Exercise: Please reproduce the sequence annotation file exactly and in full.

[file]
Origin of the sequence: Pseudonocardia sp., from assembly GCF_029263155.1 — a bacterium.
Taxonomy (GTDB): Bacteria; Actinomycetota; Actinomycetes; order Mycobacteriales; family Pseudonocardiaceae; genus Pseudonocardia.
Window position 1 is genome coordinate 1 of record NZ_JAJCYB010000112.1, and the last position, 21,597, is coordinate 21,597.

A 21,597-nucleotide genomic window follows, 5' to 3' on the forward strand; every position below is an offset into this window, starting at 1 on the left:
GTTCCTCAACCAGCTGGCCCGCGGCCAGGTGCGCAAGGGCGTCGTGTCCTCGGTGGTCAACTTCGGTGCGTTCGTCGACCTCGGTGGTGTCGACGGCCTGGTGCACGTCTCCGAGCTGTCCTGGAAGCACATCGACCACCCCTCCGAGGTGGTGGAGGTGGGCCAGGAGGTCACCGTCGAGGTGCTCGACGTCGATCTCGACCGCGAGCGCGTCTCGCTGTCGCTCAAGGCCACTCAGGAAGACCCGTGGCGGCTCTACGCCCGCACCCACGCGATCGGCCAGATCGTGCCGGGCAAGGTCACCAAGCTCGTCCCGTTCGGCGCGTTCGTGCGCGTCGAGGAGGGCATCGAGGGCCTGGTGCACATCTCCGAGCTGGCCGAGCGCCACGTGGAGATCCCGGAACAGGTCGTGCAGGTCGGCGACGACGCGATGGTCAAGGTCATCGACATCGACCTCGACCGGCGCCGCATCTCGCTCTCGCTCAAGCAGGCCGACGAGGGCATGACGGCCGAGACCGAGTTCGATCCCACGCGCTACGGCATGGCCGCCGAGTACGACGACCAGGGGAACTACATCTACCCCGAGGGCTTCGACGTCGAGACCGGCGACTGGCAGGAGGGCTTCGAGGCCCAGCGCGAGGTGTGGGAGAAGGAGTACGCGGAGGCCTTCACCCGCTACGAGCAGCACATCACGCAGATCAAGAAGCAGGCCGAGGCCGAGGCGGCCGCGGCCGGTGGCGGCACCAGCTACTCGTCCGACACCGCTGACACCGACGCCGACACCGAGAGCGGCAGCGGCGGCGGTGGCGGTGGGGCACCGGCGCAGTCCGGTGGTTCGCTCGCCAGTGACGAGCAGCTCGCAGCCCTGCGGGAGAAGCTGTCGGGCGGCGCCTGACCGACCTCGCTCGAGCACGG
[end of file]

Origin of the sequence: Pseudonocardia sp., from assembly GCF_029263155.1 — a bacterium.
Taxonomy (GTDB): Bacteria; Actinomycetota; Actinomycetes; order Mycobacteriales; family Pseudonocardiaceae; genus Pseudonocardia.
Window position 1 is genome coordinate 1 of record NZ_JAJCYB010000112.1, and the last position, 21,597, is coordinate 21,597.

A 21,597-nucleotide genomic window follows, 5' to 3' on the forward strand; every position below is an offset into this window, starting at 1 on the left:
GTTCCTCAACCAGCTGGCCCGCGGCCAGGTGCGCAAGGGCGTCGTGTCCTCGGTGGTCAACTTCGGTGCGTTCGTCGACCTCGGTGGTGTCGACGGCCTGGTGCACGTCTCCGAGCTGTCCTGGAAGCACATCGACCACCCCTCCGAGGTGGTGGAGGTGGGCCAGGAGGTCACCGTCGAGGTGCTCGACGTCGATCTCGACCGCGAGCGCGTCTCGCTGTCGCTCAAGGCCACTCAGGAAGACCCGTGGCGGCTCTACGCCCGCACCCACGCGATCGGCCAGATCGTGCCGGGCAAGGTCACCAAGCTCGTCCCGTTCGGCGCGTTCGTGCGCGTCGAGGAGGGCATCGAGGGCCTGGTGCACATCTCCGAGCTGGCCGAGCGCCACGTGGAGATCCCGGAACAGGTCGTGCAGGTCGGCGACGACGCGATGGTCAAGGTCATCGACATCGACCTCGACCGGCGCCGCATCTCGCTCTCGCTCAAGCAGGCCGACGAGGGCATGACGGCCGAGACCGAGTTCGATCCCACGCGCTACGGCATGGCCGCCGAGTACGACGACCAGGGGAACTACATCTACCCCGAGGGCTTCGACGTCGAGACCGGCGACTGGCAGGAGGGCTTCGAGGCCCAGCGCGAGGTGTGGGAGAAGGAGTACGCGGAGGCCTTCACCCGCTACGAGCAGCACATCACGCAGATCAAGAAGCAGGCCGAGGCCGAGGCGGCCGCGGCCGGTGGCGGCACCAGCTACTCGTCCGACACCGCTGACACCGACGCCGACACCGAGAGCGGCAGCGGCGGCGGTGGCGGTGGGGCACCGGCGCAGTCCGGTGGTTCGCTCGCCAGTGACGAGCAGCTCGCAGCCCTGCGGGAGAAGCTGTCGGGCGGCGCCTGACCGACCTCGCTCGAGCACGG